I love that we’re getting more and more characters from Miller’s comic. Joker looks great when displayed with Carrie and Batman, and I can’t wait till I’m all moved and unpacked so I can finally have all the figures based on that series all displayed together.

Joker also comes with a piece of the King Shark Collect & Connect figure. The large torso piece helps to make sure you’re getting your money’s worth.

I found Joker at Target, but he seems to be popping up all over. I saw him in stock and sold by Amazon, so you may want to keep an eye there if you’re after him.

12 thoughts on “Mattel: DC Multiverse Dark Knight Returns Joker

  1. I loved the storyline in TDKR. But I have always despised the way the bodies were drawn. Honestly, why was Batman shaped like a fire hydrant?

  2. I’m looking forward to getting this, and especially King Shark. But why does his face look all goopy, like a bad custom paint job?

  3. Yeah, NECA and Diamond do them. and when they do them, they frequently have significantly sub-optimal ranges of motion. Monster High and Ever After High’s dolls have very lanky proportions, so it’s not hard to get them to go at least 90°.
    Hasbro’s about the only one I’ve seen do it with figures with non-super lanky proportions that can do them to mostly consistently have at least 90° of elbow bend. Even then, I prefer bicep/thigh swivels with double-joints, or even a well-done single-joint with more than 90°.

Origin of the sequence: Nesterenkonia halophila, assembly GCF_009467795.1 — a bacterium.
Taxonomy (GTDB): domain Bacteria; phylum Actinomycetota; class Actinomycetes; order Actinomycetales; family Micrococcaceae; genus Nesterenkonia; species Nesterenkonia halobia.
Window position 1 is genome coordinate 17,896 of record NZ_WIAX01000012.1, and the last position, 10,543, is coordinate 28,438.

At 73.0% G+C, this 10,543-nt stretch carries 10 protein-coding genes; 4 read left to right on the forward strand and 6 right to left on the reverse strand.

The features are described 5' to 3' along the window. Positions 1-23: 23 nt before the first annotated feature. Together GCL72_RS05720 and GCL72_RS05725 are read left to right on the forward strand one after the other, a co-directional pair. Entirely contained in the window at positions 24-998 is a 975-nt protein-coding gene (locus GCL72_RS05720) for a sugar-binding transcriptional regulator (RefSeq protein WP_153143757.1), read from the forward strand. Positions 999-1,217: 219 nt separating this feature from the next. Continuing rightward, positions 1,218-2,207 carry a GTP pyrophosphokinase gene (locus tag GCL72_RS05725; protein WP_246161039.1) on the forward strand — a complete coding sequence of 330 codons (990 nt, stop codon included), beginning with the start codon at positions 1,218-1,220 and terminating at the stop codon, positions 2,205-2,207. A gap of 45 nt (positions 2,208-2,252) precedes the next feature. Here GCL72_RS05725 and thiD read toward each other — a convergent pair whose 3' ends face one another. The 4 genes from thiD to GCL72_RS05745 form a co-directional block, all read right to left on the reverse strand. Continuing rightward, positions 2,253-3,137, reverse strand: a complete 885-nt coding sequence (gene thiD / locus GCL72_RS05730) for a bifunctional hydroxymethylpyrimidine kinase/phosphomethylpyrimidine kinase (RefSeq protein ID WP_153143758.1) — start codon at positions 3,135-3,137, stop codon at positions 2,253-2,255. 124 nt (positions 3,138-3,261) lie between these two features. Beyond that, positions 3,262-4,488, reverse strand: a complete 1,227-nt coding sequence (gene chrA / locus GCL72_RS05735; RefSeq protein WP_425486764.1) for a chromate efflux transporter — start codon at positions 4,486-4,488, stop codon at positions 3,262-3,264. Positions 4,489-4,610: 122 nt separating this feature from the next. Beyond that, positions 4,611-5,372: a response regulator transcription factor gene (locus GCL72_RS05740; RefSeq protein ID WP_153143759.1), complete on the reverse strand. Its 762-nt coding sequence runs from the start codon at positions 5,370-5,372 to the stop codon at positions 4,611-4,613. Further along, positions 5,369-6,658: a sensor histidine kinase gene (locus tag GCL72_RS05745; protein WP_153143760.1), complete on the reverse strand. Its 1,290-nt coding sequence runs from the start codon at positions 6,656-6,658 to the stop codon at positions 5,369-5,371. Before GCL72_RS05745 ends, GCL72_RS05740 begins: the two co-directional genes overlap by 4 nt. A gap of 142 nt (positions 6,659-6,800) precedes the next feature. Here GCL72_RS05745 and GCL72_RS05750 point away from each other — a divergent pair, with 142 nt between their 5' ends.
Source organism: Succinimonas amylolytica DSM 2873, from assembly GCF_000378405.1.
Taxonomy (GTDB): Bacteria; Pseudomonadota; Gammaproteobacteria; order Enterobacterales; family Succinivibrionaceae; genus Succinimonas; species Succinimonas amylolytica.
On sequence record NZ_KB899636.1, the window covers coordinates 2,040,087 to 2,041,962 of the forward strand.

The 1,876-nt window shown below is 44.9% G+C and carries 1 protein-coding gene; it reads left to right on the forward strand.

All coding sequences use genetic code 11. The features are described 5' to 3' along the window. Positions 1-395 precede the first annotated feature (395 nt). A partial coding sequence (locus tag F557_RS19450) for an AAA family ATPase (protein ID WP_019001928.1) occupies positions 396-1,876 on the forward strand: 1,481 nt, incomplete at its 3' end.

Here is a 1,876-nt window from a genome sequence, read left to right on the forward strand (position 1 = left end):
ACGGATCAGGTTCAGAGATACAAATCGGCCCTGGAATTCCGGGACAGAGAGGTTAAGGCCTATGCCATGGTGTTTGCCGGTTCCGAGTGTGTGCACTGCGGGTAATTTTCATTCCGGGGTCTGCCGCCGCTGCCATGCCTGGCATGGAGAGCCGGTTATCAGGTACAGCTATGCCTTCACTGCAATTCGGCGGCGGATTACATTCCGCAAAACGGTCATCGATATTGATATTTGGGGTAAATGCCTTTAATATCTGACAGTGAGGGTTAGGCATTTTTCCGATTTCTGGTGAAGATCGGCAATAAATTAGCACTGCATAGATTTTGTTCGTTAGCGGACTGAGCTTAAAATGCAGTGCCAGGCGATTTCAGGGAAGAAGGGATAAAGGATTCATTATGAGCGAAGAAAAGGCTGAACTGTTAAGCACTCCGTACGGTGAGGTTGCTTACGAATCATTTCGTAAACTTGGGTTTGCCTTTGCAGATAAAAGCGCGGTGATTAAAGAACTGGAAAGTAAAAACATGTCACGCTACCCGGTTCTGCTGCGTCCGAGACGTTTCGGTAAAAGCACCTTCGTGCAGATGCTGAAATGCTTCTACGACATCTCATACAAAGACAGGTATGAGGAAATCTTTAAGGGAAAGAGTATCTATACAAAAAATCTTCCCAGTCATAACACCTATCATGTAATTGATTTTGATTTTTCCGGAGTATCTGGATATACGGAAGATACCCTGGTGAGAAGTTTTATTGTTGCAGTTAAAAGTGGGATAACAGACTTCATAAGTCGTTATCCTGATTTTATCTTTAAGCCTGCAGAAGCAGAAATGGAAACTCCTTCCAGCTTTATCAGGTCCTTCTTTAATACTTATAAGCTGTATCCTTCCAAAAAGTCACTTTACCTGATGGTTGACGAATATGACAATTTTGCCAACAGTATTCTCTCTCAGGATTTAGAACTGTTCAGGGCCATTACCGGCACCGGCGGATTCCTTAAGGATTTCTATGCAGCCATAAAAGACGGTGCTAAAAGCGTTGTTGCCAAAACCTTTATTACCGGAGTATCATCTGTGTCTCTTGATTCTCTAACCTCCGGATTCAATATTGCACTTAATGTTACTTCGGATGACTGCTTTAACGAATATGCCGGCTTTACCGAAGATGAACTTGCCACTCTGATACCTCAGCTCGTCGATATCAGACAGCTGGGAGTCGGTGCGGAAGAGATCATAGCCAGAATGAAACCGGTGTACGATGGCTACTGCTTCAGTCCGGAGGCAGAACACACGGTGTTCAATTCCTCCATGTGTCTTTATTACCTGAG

4. Neca, Diamond Select, Hasbro have them… Also I noted Monster High and Even After High… So they can engineer it properly the range of motion will not be hindered…
    So please… sarcasm doesn’t become you….

  5. So you want even less range of elbow and knee bend than those figures already have?

  6. I was going to pass on the Jim Gordon Batman figure but when I decided to take the straight faced Joker face and put it on the Batman body, I thought it really looked like some alternate universe Joker Batman. Actually looks like a Bruce Wayne Joker, pensive. The marbled face works in that regard. And aside from a pretty good wave of figures, who doesn’t want to build King Shark?!

  7. I kind of want this figure simply to use as a body for my Legends Hammerhead figure, with a little repainting of course.

  8. I wish Mattel would had switched to these types of joints on the knees and elbows on their MOTU line…. Always hated those to giant holes on each side of the knees… I mean they use them on their Monster High and Ever After High figures… Looks way better

  9. While I’m not a huge fan of TDKR, I have enjoyed the figures Mattel has cranked out because they look so nice with my MOTUC figures. I can’t wait to add the Clown Prince of Crime to those ranks. (Oh, and it’s “grisly,” unless you’re thinking of a bear.) 😉